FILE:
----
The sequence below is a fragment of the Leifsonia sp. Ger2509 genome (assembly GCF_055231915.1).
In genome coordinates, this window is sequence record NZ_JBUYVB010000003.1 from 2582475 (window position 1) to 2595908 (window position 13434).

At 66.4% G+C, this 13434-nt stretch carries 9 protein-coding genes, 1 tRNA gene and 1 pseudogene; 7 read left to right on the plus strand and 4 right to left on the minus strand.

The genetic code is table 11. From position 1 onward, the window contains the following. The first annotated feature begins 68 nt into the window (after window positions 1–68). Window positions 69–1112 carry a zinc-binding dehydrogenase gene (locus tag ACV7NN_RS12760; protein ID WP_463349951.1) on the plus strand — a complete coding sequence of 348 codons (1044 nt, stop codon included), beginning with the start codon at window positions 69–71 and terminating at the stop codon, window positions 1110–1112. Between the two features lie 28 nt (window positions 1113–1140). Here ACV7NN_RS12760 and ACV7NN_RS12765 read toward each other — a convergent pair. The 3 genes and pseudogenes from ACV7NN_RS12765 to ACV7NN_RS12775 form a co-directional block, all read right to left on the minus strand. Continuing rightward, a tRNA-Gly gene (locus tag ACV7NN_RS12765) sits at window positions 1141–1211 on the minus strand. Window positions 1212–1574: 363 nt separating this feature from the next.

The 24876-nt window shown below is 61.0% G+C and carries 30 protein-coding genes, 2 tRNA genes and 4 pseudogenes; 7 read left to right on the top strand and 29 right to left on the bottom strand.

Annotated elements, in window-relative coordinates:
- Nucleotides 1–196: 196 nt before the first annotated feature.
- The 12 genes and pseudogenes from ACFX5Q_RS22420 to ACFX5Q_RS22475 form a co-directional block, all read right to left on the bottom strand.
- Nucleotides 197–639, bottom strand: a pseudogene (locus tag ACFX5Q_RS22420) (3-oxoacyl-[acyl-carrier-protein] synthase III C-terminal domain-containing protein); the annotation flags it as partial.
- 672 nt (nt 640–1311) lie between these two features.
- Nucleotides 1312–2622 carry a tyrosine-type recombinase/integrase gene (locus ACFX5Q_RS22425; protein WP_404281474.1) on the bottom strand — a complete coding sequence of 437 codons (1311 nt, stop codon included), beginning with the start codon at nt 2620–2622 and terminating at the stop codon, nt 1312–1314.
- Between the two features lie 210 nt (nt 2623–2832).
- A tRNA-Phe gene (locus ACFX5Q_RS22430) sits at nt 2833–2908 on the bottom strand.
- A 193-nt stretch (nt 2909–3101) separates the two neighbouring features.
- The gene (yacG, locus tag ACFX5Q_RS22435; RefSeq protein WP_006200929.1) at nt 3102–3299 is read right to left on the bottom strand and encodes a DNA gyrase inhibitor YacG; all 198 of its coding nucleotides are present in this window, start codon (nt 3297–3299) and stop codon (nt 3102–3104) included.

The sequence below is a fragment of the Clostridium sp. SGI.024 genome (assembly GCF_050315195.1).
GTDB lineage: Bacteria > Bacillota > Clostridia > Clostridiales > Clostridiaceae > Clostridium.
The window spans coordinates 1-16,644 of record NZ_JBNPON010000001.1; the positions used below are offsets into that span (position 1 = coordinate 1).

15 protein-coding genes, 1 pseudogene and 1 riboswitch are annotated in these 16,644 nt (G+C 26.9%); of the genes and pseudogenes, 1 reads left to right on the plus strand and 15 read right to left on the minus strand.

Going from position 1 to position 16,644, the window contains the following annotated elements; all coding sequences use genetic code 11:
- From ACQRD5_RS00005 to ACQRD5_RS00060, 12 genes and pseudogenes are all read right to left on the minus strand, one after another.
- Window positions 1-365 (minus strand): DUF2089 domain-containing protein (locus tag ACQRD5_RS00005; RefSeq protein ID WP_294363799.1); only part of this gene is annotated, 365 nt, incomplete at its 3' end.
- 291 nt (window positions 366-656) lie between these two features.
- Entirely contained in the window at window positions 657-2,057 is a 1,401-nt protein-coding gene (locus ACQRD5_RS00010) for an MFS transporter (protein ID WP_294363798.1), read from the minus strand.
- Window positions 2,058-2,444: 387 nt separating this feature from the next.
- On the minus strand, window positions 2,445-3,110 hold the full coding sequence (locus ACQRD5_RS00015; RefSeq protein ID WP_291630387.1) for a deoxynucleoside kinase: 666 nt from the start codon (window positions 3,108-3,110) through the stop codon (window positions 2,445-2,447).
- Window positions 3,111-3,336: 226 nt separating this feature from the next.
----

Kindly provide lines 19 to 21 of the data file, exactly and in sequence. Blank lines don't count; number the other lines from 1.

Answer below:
15 protein-coding genes, 1 pseudogene and 1 riboswitch are annotated in these 16,644 nt (G+C 26.9%); of the genes and pseudogenes, 1 reads left to right on the plus strand and 15 read right to left on the minus strand.

Going from position 1 to position 16,644, the window contains the following annotated elements; all coding sequences use genetic code 11:
- From ACQRD5_RS00005 to ACQRD5_RS00060, 12 genes and pseudogenes are all read right to left on the minus strand, one after another.